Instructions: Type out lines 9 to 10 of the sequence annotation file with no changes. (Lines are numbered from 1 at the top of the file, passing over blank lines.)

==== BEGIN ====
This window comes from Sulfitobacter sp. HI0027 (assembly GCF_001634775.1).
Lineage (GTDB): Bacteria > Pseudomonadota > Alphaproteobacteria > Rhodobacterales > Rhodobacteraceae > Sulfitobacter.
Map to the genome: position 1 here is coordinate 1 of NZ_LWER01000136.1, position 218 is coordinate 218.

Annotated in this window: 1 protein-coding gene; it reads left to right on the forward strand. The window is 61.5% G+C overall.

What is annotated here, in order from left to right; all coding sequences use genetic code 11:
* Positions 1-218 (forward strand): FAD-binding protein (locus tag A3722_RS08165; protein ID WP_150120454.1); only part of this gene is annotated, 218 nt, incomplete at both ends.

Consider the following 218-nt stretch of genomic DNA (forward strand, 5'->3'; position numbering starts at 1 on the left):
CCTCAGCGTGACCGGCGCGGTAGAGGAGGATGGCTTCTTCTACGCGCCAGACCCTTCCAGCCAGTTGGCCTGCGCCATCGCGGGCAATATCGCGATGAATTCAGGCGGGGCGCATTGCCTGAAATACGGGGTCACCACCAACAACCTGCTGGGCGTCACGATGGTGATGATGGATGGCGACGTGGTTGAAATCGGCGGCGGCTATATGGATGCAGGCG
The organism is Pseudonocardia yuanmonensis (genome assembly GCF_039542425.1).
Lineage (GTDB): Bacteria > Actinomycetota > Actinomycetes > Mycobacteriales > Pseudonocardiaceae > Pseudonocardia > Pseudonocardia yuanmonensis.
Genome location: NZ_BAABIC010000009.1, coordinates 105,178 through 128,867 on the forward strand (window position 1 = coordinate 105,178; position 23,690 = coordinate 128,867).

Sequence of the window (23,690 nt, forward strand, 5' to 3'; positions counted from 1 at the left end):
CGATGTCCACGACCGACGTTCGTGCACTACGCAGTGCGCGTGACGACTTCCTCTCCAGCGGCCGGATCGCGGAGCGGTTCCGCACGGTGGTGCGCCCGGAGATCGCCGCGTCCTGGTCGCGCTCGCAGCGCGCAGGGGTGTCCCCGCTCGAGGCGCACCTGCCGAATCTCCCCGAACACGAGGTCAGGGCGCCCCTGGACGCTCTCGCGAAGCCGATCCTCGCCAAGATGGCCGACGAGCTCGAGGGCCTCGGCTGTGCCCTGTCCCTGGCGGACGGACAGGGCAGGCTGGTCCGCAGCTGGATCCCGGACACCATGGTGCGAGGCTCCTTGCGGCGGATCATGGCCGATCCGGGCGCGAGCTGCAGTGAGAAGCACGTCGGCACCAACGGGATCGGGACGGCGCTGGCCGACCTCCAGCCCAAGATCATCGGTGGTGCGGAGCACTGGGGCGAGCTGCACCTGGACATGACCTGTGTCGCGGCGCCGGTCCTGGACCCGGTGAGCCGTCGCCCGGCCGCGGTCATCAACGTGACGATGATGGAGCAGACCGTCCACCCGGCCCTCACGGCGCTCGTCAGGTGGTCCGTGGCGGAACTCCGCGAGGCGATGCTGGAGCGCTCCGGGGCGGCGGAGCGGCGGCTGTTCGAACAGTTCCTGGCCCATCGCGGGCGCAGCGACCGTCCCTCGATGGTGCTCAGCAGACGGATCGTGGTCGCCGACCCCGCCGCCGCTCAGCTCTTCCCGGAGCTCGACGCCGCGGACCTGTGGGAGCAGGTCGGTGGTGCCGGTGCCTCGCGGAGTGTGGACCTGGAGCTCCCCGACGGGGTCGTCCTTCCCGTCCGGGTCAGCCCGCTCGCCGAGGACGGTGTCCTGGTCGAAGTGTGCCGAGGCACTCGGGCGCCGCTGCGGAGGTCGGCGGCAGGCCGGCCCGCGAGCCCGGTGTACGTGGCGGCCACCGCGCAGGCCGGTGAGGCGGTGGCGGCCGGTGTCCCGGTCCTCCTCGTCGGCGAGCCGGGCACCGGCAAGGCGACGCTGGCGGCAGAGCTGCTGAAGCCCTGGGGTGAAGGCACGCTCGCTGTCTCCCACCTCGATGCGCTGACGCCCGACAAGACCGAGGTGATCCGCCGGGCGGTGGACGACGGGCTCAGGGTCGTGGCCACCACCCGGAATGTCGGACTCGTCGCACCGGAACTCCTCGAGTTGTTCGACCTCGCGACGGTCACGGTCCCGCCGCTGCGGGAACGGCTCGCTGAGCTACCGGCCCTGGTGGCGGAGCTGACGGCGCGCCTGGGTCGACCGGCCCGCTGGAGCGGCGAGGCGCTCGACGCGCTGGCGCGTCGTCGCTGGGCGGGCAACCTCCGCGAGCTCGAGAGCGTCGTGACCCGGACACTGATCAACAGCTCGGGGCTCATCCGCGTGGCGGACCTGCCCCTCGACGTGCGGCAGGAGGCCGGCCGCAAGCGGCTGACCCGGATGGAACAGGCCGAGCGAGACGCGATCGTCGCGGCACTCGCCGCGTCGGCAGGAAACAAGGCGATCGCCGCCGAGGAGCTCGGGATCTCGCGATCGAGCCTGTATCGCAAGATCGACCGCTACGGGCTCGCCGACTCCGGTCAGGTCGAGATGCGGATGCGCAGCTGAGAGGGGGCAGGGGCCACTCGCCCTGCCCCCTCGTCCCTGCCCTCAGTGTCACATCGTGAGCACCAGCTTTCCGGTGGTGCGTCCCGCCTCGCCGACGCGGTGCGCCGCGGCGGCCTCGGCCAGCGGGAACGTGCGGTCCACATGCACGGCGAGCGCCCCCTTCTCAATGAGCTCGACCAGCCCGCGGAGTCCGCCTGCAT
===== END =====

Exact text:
The organism is Pseudonocardia yuanmonensis (genome assembly GCF_039542425.1).
Lineage (GTDB): Bacteria > Actinomycetota > Actinomycetes > Mycobacteriales > Pseudonocardiaceae > Pseudonocardia > Pseudonocardia yuanmonensis.